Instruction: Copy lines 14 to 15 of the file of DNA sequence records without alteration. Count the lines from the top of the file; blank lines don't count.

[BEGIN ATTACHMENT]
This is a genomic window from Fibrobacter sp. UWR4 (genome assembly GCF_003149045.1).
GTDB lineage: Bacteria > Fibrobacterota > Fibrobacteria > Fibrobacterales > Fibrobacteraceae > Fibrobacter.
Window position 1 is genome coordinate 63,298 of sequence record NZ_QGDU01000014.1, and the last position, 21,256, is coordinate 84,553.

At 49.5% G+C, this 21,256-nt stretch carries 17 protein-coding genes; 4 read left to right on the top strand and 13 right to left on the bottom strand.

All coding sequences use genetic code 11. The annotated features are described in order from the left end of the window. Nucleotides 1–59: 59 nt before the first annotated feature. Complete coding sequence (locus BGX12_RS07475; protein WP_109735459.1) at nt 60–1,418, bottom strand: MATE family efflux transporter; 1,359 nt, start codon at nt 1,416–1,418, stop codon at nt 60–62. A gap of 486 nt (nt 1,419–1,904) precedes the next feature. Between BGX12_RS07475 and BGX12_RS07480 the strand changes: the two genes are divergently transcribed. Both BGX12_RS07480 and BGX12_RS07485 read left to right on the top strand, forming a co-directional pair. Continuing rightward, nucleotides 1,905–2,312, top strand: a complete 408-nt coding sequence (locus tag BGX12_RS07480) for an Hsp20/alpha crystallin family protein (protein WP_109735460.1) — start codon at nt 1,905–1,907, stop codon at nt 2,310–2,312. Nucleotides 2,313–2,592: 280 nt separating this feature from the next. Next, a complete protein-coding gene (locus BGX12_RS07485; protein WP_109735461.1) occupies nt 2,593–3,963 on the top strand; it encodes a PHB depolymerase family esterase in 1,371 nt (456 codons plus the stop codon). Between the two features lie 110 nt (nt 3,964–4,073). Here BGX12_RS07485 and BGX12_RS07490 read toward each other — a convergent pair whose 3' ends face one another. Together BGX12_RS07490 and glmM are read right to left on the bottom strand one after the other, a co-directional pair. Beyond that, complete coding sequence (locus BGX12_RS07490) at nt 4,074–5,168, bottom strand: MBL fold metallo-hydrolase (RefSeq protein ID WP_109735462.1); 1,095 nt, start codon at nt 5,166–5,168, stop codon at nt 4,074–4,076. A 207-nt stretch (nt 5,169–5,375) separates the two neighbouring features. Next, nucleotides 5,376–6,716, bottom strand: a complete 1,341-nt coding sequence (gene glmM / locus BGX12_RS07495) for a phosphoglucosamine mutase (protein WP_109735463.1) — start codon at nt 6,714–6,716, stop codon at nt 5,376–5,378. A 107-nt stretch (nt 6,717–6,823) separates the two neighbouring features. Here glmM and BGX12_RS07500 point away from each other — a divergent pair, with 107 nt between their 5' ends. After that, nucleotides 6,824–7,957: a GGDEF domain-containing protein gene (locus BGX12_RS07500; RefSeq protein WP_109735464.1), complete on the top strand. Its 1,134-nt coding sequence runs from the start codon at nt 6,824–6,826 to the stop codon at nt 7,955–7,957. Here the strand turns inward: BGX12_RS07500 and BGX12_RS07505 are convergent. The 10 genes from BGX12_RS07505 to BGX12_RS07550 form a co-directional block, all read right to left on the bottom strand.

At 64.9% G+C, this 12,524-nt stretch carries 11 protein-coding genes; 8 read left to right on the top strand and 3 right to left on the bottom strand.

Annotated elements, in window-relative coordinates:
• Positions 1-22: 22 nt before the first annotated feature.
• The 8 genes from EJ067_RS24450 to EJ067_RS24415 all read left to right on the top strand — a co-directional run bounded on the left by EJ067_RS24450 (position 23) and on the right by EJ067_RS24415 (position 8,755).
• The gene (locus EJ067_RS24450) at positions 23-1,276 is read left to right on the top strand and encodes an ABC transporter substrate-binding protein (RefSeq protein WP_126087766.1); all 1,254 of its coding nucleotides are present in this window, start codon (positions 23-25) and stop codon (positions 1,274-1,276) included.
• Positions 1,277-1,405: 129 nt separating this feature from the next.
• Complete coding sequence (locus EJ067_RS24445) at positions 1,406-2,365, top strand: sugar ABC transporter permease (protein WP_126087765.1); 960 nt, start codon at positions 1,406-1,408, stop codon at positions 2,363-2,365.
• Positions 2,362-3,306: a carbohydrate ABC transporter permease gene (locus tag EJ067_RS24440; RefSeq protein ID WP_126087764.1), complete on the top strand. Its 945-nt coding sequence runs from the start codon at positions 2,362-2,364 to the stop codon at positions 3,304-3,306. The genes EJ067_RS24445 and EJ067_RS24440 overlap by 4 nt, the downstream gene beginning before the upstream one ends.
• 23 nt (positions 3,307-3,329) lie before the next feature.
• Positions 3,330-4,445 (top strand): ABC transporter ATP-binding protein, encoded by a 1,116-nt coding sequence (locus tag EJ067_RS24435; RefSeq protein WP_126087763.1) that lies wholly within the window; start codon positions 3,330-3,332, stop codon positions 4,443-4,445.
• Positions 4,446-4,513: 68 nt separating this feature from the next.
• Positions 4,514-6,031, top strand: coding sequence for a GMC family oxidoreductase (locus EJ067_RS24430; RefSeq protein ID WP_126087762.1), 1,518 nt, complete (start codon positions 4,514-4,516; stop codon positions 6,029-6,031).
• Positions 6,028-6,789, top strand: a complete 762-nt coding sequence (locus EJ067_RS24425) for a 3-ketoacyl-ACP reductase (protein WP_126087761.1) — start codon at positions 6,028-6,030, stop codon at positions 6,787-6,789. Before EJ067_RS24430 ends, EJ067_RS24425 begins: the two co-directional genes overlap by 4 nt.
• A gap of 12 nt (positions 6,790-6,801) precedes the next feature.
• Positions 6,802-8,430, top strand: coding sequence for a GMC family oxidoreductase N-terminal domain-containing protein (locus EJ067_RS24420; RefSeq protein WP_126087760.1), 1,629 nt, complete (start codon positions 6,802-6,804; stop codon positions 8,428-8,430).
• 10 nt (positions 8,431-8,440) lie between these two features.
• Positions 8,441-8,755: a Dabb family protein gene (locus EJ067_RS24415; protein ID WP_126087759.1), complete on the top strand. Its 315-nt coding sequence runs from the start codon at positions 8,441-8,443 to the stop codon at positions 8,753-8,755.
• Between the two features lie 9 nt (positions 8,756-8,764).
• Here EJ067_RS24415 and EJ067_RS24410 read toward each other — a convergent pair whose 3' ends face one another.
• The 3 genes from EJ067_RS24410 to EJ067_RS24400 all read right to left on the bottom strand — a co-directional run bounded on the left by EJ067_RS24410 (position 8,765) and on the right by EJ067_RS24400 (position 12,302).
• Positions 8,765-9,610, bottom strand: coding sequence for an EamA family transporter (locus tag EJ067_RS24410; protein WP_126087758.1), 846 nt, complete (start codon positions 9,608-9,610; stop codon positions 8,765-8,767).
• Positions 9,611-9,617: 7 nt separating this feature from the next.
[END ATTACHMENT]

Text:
• 23 nt (positions 3,307-3,329) lie before the next feature.
• Positions 3,330-4,445 (top strand): ABC transporter ATP-binding protein, encoded by a 1,116-nt coding sequence (locus tag EJ067_RS24435; RefSeq protein WP_126087763.1) that lies wholly within the window; start codon positions 3,330-3,332, stop codon positions 4,443-4,445.